Deaths of couple killed by carbon monoxide poisoning on boat at Wroxham Broad were ‘totally avoidable’, inquest hears
- Credit: Archant
An inquest has been held into the 'extremely sad and totally avoidable' deaths of a couple who died after suffering carbon monoxide poisoning on their boat.
Alan Frost and Tina Wilkins, along with their dog, were found in June last year aboard Love for Lydia, which was moored by Wroxham Island, on Wroxham Broad.
The inquest, held on Thursday at Norfolk coroner's court in Norwich, heard that the Essex couple were discovered by Adrian Cook, who sells ice-cream from his boat on the waterways.
In a statement read aloud at the inquest, he said he spotted the boat moored up two days in a row, but 'didn't think too much of it'.
It was on the third day that, with the mooring only permitting boats to stop for 24 hours, he decided to take a closer look.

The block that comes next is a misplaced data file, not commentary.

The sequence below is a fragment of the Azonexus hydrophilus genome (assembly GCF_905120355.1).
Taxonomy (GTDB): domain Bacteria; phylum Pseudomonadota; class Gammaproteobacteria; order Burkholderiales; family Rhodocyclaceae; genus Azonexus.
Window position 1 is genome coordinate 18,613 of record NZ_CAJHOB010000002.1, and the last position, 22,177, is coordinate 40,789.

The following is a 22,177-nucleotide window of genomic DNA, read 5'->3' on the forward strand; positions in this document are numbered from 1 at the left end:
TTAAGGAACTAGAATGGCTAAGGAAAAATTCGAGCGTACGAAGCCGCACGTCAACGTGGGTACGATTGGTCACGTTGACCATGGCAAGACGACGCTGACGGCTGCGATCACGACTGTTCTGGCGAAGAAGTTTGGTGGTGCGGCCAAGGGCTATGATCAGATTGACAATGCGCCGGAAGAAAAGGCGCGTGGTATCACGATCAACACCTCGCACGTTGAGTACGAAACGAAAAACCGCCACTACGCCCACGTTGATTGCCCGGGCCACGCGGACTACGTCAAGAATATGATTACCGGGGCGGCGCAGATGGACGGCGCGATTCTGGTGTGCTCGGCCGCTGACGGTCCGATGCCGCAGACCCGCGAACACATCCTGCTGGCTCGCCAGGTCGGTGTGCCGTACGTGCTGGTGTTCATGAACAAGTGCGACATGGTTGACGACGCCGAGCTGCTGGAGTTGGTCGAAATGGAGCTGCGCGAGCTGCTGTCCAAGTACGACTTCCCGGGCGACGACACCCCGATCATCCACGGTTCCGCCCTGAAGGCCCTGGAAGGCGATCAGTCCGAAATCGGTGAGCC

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'I banged with my hand on the back of the boat and shouted 'ice cream', but no-one appeared,' he said.
He craned to peer into the boat, which had part of its back canopy open, and said he could see someone laying down, but they 'didn't flinch' when he shouted.
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He said: 'I was worried now about what was in the boat.'
Joined by another man, the pair ventured onto the boat and, after seeing the couple, called the emergency services.
A Marine Accident Investigation Branch (MAIB) report has since suggested the couple were overcome by exhaust fumes from the boat's engine, which may have been running to charge the batteries.
Thursday's inquest heard that Mr Frost had bought the boat in 2016, and it was their first holiday on board.
A pre-purchase check noted that the boat did not have a carbon monoxide alarm, but installing one was not a recommendation.
The inquest heard how the cabin was not ventilated property, and that carbon monoxide levels reached 2,000 parts per million (PPM) in the helm in 39 seconds.
Thirty-five PPM is considered a permissible exposure level.
The MAIB has called for greater awareness of carbon monoxide dangers for leisure boaters.
Area coroner Yvonne Blake described the couple's deaths as 'extremely sad and totally avoidable' and recorded a narrative conclusion.
'They died as a result of lethal carbon monoxide levels within the boat,' she said.